The more I use Mac OS X, the better I like it. Setting the operating system up to access the AirPort network in our home was no problem at all.
Though it’s a little awkward, you’ll need to (according to the Mac Help instructions) start up in Mac OS 9.1 and use the AirPort Setup Assistant or AirPort Admin Utility to configure an AirPort Base Station. Then you’ll need to restart in OS X and connect to the AirPort network you created.
However, if there’s another AirPort-enabled Mac nearby (as in my case), you can join an existing network without leaving OS X. You just open Internet Connect and select AirPort from the Configuration pop-up menu. Then you can choose a network from the Network pop-up menu. If you need to join a closed network, select Other and type the network’s name). Or you can use the Signal Strength utility (accessible via the Dock) to join an AirPort network. After you take these steps, you won’t have to choose the AirPort network the next time you start up or wake your Mac.
If, for some reason, you can’t see AirPort in the Internet Connect utility, open your System Preferences (home of goodies that once would have been classified as Control Panels in the traditional Mac OS), and select Advanced from the Configuration pop-up menu. Click the AirPort checkbox and restart Internet Connect.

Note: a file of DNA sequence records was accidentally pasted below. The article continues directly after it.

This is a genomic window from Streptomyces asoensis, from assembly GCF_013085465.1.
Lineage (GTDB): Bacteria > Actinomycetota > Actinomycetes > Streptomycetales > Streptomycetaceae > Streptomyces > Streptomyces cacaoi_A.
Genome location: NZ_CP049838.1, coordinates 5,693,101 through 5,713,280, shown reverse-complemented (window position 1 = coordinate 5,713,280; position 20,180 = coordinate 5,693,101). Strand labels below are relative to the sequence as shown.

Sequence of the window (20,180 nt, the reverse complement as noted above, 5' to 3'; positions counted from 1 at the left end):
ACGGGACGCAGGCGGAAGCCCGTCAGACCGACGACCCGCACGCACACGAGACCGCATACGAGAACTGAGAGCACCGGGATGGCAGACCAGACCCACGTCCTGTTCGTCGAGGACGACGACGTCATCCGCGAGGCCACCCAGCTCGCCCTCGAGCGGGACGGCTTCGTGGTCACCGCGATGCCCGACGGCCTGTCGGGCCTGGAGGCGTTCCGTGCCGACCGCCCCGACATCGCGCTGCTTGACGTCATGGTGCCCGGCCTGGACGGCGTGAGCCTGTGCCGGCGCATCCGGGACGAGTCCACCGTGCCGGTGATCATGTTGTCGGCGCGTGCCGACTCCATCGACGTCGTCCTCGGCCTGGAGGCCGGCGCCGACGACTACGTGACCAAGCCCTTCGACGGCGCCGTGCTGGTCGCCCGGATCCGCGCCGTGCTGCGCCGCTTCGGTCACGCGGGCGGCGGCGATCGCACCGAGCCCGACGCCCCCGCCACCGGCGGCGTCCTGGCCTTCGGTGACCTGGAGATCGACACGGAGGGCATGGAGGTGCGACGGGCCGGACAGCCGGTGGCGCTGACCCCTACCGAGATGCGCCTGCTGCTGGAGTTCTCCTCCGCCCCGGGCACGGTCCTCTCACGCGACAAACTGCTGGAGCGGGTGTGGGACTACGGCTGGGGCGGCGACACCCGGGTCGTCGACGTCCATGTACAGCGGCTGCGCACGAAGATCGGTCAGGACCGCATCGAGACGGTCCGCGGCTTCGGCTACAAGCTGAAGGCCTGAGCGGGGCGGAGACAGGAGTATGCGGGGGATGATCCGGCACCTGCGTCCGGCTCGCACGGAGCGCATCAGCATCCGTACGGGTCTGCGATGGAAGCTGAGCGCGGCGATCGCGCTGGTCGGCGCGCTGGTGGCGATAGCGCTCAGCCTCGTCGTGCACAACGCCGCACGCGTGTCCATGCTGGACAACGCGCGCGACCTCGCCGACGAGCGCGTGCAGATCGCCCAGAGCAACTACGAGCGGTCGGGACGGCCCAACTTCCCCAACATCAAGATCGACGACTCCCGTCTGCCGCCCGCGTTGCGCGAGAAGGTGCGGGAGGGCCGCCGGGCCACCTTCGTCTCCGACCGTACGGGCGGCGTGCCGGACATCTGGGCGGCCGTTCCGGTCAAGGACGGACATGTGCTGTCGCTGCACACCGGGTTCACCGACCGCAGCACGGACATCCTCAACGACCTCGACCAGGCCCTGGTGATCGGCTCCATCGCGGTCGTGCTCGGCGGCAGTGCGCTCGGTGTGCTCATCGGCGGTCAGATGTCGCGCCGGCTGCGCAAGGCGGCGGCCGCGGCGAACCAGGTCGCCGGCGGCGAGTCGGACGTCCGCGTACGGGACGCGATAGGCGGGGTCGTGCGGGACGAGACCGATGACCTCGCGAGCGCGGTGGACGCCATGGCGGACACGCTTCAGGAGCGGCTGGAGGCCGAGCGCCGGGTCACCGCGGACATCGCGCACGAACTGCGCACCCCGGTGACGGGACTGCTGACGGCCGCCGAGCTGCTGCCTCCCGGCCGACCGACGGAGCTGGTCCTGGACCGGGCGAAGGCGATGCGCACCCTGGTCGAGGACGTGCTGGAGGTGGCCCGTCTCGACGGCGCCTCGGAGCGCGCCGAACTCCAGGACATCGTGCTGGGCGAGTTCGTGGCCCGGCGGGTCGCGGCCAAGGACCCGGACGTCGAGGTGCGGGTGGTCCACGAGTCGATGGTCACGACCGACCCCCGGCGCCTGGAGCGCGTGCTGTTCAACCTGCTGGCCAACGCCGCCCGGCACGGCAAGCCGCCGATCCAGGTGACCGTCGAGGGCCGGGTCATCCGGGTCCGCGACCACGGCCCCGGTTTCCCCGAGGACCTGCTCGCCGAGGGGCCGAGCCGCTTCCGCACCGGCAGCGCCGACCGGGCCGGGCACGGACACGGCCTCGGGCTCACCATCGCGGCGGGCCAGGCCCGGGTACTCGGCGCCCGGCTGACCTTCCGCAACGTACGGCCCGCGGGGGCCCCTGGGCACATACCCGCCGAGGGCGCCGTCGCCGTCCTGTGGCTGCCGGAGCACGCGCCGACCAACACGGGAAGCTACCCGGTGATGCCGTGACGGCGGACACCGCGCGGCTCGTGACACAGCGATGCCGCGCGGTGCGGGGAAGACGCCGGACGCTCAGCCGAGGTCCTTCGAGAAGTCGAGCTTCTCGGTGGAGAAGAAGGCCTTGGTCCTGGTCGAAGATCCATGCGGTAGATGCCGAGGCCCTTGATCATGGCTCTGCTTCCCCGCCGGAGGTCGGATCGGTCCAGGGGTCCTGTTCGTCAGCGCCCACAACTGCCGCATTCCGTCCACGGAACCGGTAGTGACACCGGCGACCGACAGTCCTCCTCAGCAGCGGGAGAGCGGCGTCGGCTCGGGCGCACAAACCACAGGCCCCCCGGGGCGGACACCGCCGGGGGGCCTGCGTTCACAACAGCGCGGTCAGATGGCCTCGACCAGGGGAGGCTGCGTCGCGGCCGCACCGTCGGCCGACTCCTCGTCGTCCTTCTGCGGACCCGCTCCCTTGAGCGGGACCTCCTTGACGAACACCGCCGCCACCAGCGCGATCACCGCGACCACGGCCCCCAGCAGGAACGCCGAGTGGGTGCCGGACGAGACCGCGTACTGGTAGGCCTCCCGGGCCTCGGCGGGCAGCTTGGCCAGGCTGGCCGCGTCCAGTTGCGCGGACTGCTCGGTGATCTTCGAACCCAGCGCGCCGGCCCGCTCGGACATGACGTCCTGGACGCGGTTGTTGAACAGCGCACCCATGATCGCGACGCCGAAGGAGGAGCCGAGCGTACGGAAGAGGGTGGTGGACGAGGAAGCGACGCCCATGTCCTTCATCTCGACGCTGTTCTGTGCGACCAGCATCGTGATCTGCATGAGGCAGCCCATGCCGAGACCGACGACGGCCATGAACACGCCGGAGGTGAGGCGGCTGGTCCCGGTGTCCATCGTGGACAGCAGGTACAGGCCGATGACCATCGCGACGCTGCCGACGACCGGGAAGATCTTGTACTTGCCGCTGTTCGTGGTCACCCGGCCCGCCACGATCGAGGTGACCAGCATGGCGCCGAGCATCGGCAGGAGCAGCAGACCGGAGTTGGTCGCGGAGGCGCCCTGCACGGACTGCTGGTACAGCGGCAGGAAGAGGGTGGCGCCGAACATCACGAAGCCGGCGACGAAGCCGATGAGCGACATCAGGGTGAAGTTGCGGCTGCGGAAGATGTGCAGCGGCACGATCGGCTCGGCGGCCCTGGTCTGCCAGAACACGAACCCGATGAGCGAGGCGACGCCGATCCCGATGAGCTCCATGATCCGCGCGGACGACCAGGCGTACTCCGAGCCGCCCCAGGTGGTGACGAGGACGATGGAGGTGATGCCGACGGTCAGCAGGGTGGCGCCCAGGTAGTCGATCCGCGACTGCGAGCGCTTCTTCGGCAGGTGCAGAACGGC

Using AirPort was a breeze for me, as it was for Don Rainwater, the technology manager at the UCit Educational Services of the University of Cincinnati, when he tried it at home. However, it took a little work for him to access the school’s wireless network. But he did it.
“Our campus wireless network requires a password for access,” Rainwater told MacCentral. “When I select one of the wireless hubs in Airport, it asks for the password. Using OS 9.1, I can just type the password ‘as is,’ but this wouldn’t work on OS X. I could see the hub, but the password wouldn’t work. As it turns out, I had to type the password in hexadecimal with a leading dollar sign ($aabbcc0011) to gain access with Airport on OS X. (The wireless hubs on campus are all non-Apple).”
If you’re using AirPort on OS X, you’ll want to download the ”
AirPort Networks with Mac OS X
” file. It’s an Adobe Acrobat PDF document that includes information on extending the capabilities of the AirPort Base Station. You’ll need Adobe Acrobat Reader 3.0 or greater to download this file (207k in size) from Apple’s download site.
On a related note, Mac OS X introduces consumers to something called multihoming, which offers multiple simultaneous network connections. This means that, when you’re on the road, you don’t have to change any settings to tell your PowerBook or iBook to use its dial-up modem instead of your home cable modem. OS X makes the change automatically.